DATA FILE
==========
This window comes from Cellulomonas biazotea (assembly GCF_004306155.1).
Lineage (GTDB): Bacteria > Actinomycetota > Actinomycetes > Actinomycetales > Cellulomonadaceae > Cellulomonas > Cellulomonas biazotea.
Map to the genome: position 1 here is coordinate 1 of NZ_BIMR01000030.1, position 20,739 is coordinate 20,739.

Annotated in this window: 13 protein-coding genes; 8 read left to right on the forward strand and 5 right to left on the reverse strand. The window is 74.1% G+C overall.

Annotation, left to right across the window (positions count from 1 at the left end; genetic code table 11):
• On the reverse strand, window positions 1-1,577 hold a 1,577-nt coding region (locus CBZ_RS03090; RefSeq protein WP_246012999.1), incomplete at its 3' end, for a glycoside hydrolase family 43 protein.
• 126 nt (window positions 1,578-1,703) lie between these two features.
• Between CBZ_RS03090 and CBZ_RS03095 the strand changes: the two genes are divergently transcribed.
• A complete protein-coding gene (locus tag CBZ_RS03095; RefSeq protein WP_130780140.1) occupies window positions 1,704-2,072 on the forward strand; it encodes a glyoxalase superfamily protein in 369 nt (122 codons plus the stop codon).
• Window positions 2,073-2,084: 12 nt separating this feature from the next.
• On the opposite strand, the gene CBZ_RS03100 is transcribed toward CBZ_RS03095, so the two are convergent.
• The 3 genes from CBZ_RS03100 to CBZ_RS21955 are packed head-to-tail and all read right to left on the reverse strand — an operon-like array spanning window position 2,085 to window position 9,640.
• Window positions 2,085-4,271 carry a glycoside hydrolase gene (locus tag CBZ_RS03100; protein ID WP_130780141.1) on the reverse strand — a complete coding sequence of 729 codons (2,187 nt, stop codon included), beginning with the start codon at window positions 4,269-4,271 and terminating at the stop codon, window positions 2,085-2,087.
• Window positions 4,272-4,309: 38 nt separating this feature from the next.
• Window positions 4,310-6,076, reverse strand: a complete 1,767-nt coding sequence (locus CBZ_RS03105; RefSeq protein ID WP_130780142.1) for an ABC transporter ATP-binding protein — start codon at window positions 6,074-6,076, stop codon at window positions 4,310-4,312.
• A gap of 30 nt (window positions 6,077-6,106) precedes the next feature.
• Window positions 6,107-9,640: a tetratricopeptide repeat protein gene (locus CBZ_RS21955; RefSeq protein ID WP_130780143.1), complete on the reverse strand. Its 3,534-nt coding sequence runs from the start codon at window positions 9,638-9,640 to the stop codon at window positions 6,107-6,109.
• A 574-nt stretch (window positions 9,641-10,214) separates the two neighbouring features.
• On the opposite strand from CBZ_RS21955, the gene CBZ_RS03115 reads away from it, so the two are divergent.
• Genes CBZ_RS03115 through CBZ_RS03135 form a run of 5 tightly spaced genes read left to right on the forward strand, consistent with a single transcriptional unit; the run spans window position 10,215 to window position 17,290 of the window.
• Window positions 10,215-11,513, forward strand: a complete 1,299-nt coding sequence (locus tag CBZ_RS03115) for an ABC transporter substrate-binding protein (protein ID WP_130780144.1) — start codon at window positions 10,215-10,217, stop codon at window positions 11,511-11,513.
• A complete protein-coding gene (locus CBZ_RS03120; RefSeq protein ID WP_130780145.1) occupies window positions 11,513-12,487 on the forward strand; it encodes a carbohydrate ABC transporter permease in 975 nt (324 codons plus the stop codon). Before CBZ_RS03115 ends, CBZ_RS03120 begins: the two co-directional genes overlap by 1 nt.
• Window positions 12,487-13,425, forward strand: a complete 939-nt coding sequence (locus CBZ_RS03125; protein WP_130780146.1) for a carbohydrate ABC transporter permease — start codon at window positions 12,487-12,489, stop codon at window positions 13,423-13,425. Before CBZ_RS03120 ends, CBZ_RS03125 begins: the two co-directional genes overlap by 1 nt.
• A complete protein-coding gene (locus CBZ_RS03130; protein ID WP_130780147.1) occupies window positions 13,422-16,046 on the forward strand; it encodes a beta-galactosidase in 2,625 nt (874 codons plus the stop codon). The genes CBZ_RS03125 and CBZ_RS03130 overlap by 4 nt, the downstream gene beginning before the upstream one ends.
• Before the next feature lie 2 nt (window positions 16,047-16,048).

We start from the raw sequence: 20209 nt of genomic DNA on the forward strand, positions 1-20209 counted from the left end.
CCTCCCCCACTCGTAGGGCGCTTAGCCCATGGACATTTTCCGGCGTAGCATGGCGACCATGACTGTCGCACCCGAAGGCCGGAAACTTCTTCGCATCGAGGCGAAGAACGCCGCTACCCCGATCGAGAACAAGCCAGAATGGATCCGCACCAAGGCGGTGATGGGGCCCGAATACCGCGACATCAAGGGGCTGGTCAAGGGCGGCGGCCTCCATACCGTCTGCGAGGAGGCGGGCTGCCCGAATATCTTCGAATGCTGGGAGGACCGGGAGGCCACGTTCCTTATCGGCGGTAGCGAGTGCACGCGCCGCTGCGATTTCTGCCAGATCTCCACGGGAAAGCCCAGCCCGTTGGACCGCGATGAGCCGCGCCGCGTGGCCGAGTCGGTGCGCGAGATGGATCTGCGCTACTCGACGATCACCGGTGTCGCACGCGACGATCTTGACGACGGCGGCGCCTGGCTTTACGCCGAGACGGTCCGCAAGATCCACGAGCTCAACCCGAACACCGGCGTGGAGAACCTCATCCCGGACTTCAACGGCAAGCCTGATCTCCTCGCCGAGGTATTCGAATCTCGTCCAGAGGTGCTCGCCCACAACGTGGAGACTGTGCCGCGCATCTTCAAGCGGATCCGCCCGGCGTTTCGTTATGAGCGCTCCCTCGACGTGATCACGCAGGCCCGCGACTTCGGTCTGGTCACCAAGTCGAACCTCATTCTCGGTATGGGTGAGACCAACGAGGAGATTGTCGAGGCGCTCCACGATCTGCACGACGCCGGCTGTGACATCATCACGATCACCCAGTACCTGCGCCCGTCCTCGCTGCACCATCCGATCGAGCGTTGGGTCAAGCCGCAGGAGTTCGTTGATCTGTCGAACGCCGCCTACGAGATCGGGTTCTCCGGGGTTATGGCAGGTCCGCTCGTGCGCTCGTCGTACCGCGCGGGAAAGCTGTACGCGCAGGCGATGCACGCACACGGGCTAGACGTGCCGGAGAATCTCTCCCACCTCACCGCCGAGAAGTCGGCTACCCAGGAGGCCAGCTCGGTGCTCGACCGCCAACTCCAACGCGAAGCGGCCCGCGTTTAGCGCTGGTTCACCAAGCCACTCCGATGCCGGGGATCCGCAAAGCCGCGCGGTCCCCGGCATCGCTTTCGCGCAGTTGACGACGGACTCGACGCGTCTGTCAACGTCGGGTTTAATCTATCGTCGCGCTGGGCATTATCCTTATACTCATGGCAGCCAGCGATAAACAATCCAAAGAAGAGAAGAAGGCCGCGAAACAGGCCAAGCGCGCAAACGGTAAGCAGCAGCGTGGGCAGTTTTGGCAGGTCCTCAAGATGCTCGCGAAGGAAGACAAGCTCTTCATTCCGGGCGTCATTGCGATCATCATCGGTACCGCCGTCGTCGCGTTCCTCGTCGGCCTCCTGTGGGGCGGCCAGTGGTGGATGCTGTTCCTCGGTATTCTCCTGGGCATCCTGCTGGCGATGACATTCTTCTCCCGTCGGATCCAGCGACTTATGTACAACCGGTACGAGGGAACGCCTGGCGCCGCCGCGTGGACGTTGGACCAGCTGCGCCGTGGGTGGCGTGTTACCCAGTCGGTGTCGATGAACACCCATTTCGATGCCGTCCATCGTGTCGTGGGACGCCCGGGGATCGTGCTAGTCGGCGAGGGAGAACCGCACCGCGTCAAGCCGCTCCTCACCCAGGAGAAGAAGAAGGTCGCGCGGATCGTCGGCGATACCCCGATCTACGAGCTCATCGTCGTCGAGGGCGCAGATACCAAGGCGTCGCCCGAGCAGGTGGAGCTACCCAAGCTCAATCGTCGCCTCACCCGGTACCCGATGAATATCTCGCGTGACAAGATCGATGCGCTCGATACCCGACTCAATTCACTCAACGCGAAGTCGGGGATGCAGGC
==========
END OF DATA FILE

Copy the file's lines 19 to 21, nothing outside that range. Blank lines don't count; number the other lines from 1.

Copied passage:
• On the opposite strand from CBZ_RS21955, the gene CBZ_RS03115 reads away from it, so the two are divergent.
• Genes CBZ_RS03115 through CBZ_RS03135 form a run of 5 tightly spaced genes read left to right on the forward strand, consistent with a single transcriptional unit; the run spans window position 10,215 to window position 17,290 of the window.
• Window positions 10,215-11,513, forward strand: a complete 1,299-nt coding sequence (locus tag CBZ_RS03115) for an ABC transporter substrate-binding protein (protein ID WP_130780144.1) — start codon at window positions 10,215-10,217, stop codon at window positions 11,511-11,513.